November 21, 1999


Family, friends honor 100-year-old

Ruby McDonald celebrated her 100th birthday on Nov. 1 with a group of family and friends. She was given balloons, flowers and a birthday cake and enjoyed looking at old photos.

A day earlier, she had been honored at the Fall Festival at Good Samaritan Center, where she lives. In attendance were many fellow residents and some of her family and friends.

She was born Ruby Jayne Allen in Fox, Ore., on Nov. 1, 1899, to Jim and India Allen, who were both pioneers. Her father was the postmaster there and built the first store in that town in 1895. The family lived what today might seem a primitive life, but Ruby tells of many rich experiences that she treasures from that time.

The family moved to Salem in 1909, and Ruby graduated from Salem High School in 1919. She also graduated from nurse's training in 1927 at Pacific Christian Hospital in Eugene, which is now Sacred Heart Medical Center.

She married Jack McDonald in Eugene in 1933. The couple had a son, Steve, who lives in the local area. Her husband and a stepdaughter, Jean Henrickson, died in 1977.

Ruby worked for a surgeon for 11 years. During World War II, she ran a medical clinic in Coburg for farm workers and performed the duties of a doctor, including emergency field surgery.

In 1947, she was one of the founding members of the Eugene Weavers Guild and became a master weaver. She won many top prizes for her weaving at the Lane County and Oregon State fairs. Her biggest enjoyment was teaching many younger weavers her secrets and helping them obtain and set up their equipment.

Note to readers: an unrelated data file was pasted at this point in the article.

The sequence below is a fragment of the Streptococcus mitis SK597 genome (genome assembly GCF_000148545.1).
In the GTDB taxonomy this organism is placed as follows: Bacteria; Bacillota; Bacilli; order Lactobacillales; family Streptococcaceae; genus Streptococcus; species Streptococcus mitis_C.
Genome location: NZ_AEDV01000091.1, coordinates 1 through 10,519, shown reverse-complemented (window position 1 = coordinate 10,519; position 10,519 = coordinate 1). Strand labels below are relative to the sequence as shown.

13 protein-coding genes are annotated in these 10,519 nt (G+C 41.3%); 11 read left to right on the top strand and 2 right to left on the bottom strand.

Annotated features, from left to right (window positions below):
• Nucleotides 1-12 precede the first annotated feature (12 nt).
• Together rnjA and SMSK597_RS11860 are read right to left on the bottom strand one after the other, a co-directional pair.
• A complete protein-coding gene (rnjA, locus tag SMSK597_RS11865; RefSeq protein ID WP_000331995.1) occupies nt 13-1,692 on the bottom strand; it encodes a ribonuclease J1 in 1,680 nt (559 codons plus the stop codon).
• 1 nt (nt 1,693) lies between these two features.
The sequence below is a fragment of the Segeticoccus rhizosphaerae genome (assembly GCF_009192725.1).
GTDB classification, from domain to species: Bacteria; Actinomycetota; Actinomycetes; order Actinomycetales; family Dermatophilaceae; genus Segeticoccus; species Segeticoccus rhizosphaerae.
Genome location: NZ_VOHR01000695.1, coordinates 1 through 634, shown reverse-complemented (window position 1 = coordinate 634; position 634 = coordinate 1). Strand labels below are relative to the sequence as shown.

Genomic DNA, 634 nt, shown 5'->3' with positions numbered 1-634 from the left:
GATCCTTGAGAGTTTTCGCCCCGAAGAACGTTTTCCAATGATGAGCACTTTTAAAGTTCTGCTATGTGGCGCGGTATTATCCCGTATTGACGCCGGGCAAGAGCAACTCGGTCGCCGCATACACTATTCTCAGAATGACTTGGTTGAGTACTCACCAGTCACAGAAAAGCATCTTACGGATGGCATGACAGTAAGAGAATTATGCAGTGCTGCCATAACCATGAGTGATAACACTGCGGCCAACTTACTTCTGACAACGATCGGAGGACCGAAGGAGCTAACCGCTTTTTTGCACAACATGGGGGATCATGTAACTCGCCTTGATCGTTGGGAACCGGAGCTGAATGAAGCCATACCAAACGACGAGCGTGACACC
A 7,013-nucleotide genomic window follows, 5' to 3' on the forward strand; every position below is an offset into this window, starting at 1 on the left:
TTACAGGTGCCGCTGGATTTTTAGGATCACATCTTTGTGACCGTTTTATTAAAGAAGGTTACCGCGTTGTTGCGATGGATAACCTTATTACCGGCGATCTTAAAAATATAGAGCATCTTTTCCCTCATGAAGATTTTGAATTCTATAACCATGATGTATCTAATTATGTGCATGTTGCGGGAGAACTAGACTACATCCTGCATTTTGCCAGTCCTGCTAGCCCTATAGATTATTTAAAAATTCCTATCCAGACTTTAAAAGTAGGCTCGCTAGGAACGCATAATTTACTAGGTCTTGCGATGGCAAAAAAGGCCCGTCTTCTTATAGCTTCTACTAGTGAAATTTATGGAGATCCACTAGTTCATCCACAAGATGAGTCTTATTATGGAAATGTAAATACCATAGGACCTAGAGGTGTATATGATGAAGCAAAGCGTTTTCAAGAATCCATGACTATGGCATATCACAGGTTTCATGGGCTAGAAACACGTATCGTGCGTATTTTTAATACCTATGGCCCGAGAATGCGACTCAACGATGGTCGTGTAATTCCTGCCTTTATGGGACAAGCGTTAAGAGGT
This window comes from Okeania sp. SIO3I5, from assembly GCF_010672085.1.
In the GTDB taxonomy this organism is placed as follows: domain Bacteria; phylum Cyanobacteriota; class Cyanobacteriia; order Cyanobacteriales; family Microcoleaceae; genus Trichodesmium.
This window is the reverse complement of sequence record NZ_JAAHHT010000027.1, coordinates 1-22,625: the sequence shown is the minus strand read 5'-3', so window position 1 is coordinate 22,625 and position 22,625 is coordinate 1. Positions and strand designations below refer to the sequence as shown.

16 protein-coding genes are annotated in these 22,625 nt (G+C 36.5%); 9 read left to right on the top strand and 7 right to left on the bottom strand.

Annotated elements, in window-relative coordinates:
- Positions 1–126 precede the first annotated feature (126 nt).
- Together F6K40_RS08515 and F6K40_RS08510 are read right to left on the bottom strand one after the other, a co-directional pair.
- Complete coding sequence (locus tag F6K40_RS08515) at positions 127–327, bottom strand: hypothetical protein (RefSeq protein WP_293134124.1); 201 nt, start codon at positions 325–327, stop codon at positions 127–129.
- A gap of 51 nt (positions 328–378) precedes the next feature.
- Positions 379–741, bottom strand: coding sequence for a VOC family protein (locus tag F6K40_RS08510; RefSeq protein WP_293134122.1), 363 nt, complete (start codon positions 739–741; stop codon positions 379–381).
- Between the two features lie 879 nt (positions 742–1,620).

She also was a skilled artist and a potter and designed and helped build her own home, doing all the cabinet work and painting.

She and her husband always maintained a large garden and orchard and shared the produce and flowers with many friends and neighbors.

She and her family kept a large collection of wild waterfowl and other birds on their farm and she frequently would give guided tours to classes of schoolchildren.

Some of the birds in the flocks of Canada geese that now live wild in this area are descendants of the birds that the family kept for many years in the Norkenzie neighborhood. Often, some of these geese can be seen and heard flying over her residence. It has always been a thrill for her to listen at her window as they come by.

She was a charter member of Norkenzie Christian Church and continued in an active role for decades. She provided, planted and cared for most of the rhododendrons, azaleas and trees that surround the church.

In just a few weeks, Ruby will have lived in 12 different decades, three centuries and two millennia. Most of her oldest friends are now gone, but she has many new friends and admirers to carry on.

Copyright 1999 The Register-Guard
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Last update - July 2, 2003